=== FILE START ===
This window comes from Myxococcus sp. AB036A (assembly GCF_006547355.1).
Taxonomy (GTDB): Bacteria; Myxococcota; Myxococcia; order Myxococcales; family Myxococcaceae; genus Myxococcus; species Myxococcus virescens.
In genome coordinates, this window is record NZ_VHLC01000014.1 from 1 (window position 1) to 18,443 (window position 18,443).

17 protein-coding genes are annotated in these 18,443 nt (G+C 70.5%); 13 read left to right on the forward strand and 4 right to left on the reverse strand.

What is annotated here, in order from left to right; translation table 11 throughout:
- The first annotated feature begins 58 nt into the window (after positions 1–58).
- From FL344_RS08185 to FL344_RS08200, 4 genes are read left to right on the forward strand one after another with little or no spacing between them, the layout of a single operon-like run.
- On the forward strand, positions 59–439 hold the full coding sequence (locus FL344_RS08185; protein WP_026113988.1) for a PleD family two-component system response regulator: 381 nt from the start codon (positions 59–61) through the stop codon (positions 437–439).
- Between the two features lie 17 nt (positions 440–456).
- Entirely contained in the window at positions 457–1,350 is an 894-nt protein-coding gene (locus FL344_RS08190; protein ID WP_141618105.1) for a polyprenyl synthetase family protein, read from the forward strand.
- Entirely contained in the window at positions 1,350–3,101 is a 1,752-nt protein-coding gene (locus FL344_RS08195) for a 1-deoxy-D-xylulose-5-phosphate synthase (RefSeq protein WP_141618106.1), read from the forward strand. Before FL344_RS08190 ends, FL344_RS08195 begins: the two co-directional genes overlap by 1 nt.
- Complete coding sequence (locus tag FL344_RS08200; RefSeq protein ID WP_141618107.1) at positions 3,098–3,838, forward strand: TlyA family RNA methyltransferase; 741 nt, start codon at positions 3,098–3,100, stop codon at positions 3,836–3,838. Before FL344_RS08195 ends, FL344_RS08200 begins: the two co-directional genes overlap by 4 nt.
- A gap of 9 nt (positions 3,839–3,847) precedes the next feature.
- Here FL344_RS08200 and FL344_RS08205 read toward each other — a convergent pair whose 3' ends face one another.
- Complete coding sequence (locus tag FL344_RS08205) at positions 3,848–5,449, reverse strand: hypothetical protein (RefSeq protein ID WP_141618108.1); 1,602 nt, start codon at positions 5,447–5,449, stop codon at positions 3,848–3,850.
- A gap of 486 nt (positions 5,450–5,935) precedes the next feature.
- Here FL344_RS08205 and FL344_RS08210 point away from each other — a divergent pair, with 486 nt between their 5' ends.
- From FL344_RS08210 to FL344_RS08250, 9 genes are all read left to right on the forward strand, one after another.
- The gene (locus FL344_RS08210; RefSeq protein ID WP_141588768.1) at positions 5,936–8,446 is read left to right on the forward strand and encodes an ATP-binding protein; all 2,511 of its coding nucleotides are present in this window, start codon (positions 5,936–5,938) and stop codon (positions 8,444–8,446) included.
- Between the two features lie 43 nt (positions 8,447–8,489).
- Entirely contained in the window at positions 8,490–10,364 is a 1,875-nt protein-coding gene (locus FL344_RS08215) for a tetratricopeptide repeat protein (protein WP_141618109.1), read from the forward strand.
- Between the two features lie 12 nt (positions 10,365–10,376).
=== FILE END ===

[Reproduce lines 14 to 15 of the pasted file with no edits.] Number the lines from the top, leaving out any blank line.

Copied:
- Here FL344_RS08200 and FL344_RS08205 read toward each other — a convergent pair whose 3' ends face one another.
- Complete coding sequence (locus tag FL344_RS08205) at positions 3,848–5,449, reverse strand: hypothetical protein (RefSeq protein ID WP_141618108.1); 1,602 nt, start codon at positions 5,447–5,449, stop codon at positions 3,848–3,850.